Alumni Spotlight: Eric Nemarich

Pursuing Research and Scholarship in Medieval Studies

Eric graduated from Georgetown in 2014 with a major in Global Medieval Studies and a minor in Classics. After graduation, he matriculated directly into a PhD program at Harvard University, where he is currently a teaching assistant for several courses related to the Middle Ages. 

While at Georgetown, Eric enjoyed taking courses with Professors Wickham-Crowley, Ciabattoni, Osgood, and Francomano. Outside of his courses, he sang in the Chamber Choir, where he convinced his director to incorporate more music from the Middle Ages. This later inspired him to write about medieval music, and he encourages Georgetown students to integrate their academic and extracurricular interests similarly. 

Like other alumni, Eric strongly recommends studying Latin and other classical languages as soon as possible, especially if students intend to go into academia. By knowing the languages of the source materials they’re working with, students can analyze medieval texts directly. Students should also try to gain experience working with original manuscripts while still undergraduates. Though accessing them might seem daunting at first, faculty can help students gain access to these resources, and over time students will develop the skillset needed to analyze them. With this experience, students can write an impressive writing sample for their application to graduate schools.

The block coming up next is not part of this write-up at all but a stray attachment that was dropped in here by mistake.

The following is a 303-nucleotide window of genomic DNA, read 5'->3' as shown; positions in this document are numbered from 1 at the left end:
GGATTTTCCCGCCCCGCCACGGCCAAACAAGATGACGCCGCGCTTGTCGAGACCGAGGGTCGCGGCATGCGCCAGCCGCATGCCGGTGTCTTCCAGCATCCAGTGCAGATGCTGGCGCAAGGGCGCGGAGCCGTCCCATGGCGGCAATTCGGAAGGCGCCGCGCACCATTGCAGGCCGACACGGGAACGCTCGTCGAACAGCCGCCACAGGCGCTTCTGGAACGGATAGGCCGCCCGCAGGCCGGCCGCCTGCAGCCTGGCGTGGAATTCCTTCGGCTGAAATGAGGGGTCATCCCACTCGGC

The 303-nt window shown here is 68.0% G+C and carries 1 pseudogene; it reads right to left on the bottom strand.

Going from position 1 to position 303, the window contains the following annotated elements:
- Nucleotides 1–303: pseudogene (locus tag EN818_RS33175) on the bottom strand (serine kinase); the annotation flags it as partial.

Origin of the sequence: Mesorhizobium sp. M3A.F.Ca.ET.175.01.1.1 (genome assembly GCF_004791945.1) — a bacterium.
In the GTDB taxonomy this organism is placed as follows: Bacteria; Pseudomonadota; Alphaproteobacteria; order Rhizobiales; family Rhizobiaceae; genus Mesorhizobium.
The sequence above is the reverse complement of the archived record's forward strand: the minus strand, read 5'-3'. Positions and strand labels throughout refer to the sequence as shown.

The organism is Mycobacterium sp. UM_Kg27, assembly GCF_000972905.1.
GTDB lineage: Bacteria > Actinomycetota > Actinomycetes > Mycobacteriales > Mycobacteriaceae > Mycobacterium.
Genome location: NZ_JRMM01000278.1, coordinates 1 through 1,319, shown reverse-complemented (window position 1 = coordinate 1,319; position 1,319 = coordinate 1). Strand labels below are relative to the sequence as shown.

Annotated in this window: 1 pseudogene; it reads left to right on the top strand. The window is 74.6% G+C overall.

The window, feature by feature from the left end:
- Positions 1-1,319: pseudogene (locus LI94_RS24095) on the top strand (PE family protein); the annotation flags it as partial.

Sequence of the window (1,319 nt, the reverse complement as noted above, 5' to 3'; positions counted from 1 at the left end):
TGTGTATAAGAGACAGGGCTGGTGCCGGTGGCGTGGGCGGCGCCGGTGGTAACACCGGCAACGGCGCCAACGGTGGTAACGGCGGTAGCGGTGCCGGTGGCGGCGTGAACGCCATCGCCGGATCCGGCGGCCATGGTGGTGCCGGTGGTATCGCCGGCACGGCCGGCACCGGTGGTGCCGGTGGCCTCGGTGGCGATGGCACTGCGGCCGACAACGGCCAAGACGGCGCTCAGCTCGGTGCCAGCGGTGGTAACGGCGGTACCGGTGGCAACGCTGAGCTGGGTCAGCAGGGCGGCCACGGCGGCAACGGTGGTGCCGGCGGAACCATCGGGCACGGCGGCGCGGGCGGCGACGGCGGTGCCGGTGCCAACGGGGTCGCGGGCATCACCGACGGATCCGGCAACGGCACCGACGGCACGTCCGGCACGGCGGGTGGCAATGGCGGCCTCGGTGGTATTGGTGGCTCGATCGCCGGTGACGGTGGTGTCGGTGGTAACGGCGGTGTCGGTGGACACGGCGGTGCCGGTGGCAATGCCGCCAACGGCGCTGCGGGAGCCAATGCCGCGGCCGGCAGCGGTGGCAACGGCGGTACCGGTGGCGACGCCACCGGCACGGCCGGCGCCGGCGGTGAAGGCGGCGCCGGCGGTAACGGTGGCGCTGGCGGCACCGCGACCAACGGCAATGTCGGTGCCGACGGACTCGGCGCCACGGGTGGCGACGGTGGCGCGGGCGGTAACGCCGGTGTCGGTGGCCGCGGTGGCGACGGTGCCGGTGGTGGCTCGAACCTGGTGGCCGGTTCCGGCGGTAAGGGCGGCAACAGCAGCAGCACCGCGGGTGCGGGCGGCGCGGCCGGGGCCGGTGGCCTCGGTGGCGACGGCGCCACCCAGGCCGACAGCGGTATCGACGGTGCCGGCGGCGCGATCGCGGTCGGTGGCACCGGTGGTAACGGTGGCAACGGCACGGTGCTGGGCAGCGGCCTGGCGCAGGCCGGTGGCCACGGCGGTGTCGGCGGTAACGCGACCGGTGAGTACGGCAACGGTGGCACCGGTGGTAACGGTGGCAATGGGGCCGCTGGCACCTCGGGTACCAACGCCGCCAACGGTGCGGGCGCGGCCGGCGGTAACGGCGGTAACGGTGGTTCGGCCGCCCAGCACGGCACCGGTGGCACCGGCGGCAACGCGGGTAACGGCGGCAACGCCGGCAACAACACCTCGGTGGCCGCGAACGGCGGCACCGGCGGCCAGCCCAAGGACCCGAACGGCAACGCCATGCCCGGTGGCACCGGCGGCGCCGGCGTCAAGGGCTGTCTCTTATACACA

For students who are thinking about getting a master’s or doctoral degree, Eric notes the advantages of being attached to an institution for several years, having an advisor and a steady income from teaching, and the ability to produce your own material. In addition, it’s common to travel to other countries regularly; for example, Eric worked as an archival historian in Italy and analyzed the legal history of 14th century Italian cities for his dissertation. But the job market in academia is competitive, so Eric recommends keeping your options open––it’s completely fine to major in a subject you’re passionate about, gain the support network of the program’s faculty, and go into a completely unrelated career. Eric encourages students to reach out to him if they have any questions about applying for or completing a PhD program; email us at and our program will put you in contact.